2017 Fasig-Tipton Stable Tour with Horacio DePaz

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Horacio DePaz smiled with Happy Farm in the Saratoga winner’s circle Monday, his third win at the meet, accepted congratulations and departed quickly to catch a plane back to Maryland later in the day. (Originally published in Aug. 17 issue of The Saratoga Special.)

DePaz, head trainer at Sagamore Farm since 2015, is based at Kevin Plank’s farm in Reisterstown, Md., and stabled at Saratoga for the first time this year with a string of 10. The group is bedded down on the Oklahoma Training Track in the back of Hall of Fame trainer Shug McGaughey’s barn.

“It’s a great privilege to be able to train for a farm that has such a huge historical part in horse racing,” said DePaz, 32, a native of Snyder, Texas, who worked nearly five years for Todd Pletcher before starting with Sagamore as an assistant in 2011. “It’s an honor to be in that barn. That barn holds a lot of history just like being here at Sagamore Farm, you like the history of what they’ve done and the horses that have been here. It’s the same thing with Shug and the Phipps barn.

“It just goes way back in history and honestly it’s an honor to go in there with our horses being the first time that we’re stabled at Saratoga that we were able to land in a spot like that.”

DePaz and Sagamore won three races with a second from 10 starts through Wednesday.

“We came up last year there and we just shipped in and ran and this has been my first year to be stabled there throughout the meet,” said DePaz. “It’s a great place to train, the ambiance and everything there. You’ve got the top horses and the top trainers and it’s really nice to have a presence with our horses.

“Our horses started opening weekend very good and they ran up to their form, but Saratoga’s tough. You can bring a nice horse and he can get beat just as easily as any other horse. Overall, I’m pretty happy for us being able to make a presence there.”

After training at Laurel and Sagamore Tuesday morning, DePaz took some time to talk with The Special’s Shayna Tiller.

Southampton Way: A winner Opening Day, 2-year-old Into Mischief filly finished second in Grade 2 Adirondack Saturday. “It was great, first runner and you get that one off your back. Obviously you’re always chasing a win when you’re at Saratoga. It was really good too because she’s another homebred and we really pride ourselves in trying to breed competitive horses that can run against the very nice Kentucky horses. It was really special for us. She was grand champion in Timonium at the yearling show for Maryland-breds. We’ve always thought highly of her, she’s always been a very good-looking filly since she was born. (The Adirondack) was a step up, I liked the filly, I liked the post going into the race. Obviously the bias of the track with it being so speed favoring can be challenging on a horse like her. She definitely wants to be more of a two-turn type of horse and possibly turf. Her siblings have been turf horses, a majority of them, so it’s not out of the realm that she’ll take a liking to the turf running long. That’ll be more of an experimental type thing and she’ll tell us what she prefers. Possibly in the Miss Grillo at Belmont.”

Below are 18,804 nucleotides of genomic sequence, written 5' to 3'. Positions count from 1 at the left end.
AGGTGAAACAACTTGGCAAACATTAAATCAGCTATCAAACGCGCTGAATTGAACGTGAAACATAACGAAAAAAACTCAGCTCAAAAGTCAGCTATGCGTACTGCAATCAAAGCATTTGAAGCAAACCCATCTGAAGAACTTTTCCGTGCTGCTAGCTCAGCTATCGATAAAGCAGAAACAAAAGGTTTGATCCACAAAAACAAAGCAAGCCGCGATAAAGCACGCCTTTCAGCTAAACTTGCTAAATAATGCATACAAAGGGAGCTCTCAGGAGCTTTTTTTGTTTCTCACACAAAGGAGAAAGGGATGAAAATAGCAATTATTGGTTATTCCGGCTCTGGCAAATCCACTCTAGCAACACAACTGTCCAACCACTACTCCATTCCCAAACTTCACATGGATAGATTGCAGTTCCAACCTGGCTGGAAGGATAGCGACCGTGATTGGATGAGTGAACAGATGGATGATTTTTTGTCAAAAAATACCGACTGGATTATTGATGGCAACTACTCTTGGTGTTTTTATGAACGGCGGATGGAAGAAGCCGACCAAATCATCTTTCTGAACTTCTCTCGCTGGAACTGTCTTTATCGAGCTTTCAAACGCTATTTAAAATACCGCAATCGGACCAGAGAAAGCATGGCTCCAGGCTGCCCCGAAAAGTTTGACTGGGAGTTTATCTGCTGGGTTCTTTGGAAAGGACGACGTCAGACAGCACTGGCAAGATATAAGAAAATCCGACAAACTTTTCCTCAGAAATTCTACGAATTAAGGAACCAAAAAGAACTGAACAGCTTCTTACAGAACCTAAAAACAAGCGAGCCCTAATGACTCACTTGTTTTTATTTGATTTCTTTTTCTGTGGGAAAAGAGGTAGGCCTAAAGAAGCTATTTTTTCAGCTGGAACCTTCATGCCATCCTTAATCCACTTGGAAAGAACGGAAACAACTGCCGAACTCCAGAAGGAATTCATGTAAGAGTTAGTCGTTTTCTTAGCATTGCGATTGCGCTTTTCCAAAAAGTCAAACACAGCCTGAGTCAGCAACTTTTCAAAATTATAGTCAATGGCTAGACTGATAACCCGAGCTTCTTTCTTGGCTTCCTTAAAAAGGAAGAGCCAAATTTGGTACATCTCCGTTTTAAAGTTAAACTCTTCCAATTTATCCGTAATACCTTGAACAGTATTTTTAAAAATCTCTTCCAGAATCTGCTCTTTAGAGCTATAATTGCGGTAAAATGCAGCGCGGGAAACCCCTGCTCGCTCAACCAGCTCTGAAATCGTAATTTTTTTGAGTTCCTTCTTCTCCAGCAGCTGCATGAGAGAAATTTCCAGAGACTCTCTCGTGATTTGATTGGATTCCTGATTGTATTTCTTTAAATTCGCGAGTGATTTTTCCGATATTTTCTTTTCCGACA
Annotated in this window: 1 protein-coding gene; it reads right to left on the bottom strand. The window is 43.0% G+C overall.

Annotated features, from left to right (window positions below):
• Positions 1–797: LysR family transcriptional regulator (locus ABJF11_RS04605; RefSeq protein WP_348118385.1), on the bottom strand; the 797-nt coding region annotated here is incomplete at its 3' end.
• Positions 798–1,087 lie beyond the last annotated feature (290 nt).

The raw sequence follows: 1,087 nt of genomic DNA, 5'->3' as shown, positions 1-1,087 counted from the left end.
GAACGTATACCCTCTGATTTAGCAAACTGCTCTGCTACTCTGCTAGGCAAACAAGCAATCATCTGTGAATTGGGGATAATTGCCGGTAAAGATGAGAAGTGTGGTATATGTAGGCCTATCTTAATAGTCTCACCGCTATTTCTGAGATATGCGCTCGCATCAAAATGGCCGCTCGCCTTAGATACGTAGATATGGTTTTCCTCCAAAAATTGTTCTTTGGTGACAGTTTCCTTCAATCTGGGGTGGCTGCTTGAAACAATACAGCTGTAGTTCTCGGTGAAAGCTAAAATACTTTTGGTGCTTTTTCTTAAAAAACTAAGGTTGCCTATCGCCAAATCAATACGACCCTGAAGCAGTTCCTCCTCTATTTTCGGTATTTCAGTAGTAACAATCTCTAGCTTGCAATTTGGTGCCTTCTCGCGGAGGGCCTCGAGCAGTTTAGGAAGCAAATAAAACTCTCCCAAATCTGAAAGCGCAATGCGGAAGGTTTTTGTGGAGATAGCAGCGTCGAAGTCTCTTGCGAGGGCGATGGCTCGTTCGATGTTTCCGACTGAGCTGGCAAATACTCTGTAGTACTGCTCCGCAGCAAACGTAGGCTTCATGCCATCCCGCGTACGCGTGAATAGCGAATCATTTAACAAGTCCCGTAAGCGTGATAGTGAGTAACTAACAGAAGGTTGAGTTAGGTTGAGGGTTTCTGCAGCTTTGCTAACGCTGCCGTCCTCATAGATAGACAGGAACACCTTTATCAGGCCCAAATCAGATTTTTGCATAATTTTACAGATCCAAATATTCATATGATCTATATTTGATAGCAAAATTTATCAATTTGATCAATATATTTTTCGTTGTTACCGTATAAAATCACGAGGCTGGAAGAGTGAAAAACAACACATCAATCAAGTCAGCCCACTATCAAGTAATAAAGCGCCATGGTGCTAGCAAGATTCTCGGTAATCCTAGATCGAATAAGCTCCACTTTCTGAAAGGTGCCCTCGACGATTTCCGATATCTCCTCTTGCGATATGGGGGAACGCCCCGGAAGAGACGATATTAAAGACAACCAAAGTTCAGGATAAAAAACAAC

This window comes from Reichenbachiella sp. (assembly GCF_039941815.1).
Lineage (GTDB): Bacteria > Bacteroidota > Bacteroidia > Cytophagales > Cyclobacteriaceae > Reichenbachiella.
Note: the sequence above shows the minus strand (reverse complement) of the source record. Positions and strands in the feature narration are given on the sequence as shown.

Proportionality: Sagamore’s homebred daughter of Discreet Cat finished seventh in the Adirondack after breaking her maiden at Laurel July 9. “I thought she would be closer to the pace, she hopped the start and didn’t break well. She’s never taken the dirt being a horse that’s only run one time, she really didn’t take to that really well. She needs to sit close to the pace or be in the clear, so as soon as she didn’t break the race was over for her. It was a trial run for her just so she could get around there. She came out of it well, we’ll regroup her and bring her back to Maryland, she’s got some Maryland-bred races she can run going three-quarters.”

Chubby Star: Three-year-old Malibu Moon filly won an allowance at Keeneland in April, finished second in the James W. Murphy at Pimlico, fourth in the Grade 3 Regret at Churchill and fourth in the Grade 3 Lake George. “She’s a filly that we’ve always thought puts in honest efforts and she’s just right there, maybe just below graded stakes company but above allowance-type company. She’s always hitting the board or running fourth so she’s pretty consistent. (In the Lake George) she went to the lead and didn’t settle as well as we’d like her to and she got caught by some nice horses coming down the lane and came up a little bit short. But she’s come out of it well and there’s the Riskaverse, so we’re going to give it a shot there. The company will be more along her lines and hopefully she’ll perform well.”